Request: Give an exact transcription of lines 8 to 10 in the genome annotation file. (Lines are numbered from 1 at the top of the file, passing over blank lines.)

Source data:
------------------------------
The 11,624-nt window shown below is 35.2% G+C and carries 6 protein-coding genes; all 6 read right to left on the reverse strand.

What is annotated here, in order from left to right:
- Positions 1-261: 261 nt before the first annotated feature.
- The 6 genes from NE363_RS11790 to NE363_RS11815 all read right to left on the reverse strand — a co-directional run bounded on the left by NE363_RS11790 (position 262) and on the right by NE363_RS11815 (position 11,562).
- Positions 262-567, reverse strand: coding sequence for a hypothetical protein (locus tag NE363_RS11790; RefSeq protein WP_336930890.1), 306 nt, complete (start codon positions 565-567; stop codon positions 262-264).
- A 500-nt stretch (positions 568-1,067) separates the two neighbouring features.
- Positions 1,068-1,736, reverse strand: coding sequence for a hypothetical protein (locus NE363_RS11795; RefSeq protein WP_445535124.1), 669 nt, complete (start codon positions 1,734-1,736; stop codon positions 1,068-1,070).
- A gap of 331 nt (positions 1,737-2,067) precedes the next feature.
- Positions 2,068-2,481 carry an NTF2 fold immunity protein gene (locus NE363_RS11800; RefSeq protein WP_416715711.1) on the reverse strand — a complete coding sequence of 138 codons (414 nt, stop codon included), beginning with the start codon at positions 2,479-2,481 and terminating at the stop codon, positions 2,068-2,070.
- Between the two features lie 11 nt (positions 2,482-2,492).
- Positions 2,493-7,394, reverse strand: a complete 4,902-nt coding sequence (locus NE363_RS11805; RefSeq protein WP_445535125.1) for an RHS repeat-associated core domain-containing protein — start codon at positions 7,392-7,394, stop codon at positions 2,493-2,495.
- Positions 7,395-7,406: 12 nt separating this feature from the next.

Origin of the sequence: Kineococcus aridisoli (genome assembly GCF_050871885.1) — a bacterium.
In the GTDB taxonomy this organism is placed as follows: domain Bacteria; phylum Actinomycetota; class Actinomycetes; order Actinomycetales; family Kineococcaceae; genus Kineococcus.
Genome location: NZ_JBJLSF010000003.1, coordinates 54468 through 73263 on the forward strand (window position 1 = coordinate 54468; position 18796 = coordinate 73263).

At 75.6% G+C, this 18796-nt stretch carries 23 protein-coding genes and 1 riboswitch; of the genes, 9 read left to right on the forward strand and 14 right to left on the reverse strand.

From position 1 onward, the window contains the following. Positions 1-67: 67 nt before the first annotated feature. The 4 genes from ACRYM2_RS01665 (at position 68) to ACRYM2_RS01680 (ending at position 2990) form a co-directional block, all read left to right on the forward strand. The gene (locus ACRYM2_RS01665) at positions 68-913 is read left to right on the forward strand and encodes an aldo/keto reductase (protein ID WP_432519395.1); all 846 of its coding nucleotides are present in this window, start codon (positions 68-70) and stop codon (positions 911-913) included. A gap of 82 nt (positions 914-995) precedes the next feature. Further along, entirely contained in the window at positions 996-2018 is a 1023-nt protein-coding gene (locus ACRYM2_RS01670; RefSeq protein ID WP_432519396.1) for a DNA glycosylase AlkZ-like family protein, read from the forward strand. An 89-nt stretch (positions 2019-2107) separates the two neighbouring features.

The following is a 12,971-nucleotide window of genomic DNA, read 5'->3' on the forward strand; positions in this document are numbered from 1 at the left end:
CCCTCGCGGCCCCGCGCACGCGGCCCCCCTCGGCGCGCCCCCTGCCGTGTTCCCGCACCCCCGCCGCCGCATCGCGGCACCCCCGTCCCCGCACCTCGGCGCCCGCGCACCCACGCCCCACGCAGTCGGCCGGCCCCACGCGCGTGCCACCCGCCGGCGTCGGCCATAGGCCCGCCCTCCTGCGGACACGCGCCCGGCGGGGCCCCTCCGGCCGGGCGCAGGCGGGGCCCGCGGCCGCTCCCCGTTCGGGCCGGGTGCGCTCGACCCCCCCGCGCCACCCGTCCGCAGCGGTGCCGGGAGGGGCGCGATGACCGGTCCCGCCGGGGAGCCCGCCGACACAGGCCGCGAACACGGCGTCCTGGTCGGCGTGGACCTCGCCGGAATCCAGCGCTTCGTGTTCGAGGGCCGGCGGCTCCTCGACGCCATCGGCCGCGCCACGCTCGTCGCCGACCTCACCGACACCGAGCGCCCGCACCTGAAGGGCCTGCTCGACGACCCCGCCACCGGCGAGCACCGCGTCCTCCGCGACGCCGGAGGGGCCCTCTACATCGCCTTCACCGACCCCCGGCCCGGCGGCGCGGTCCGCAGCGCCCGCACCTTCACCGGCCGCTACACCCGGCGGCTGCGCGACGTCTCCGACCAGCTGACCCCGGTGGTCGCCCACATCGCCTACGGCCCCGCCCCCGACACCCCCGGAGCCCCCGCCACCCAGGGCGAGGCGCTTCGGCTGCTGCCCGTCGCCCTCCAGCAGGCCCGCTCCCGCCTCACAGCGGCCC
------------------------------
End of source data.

- A gap of 331 nt (positions 1,737-2,067) precedes the next feature.
- Positions 2,068-2,481 carry an NTF2 fold immunity protein gene (locus NE363_RS11800; RefSeq protein WP_416715711.1) on the reverse strand — a complete coding sequence of 138 codons (414 nt, stop codon included), beginning with the start codon at positions 2,479-2,481 and terminating at the stop codon, positions 2,068-2,070.
- Between the two features lie 11 nt (positions 2,482-2,492).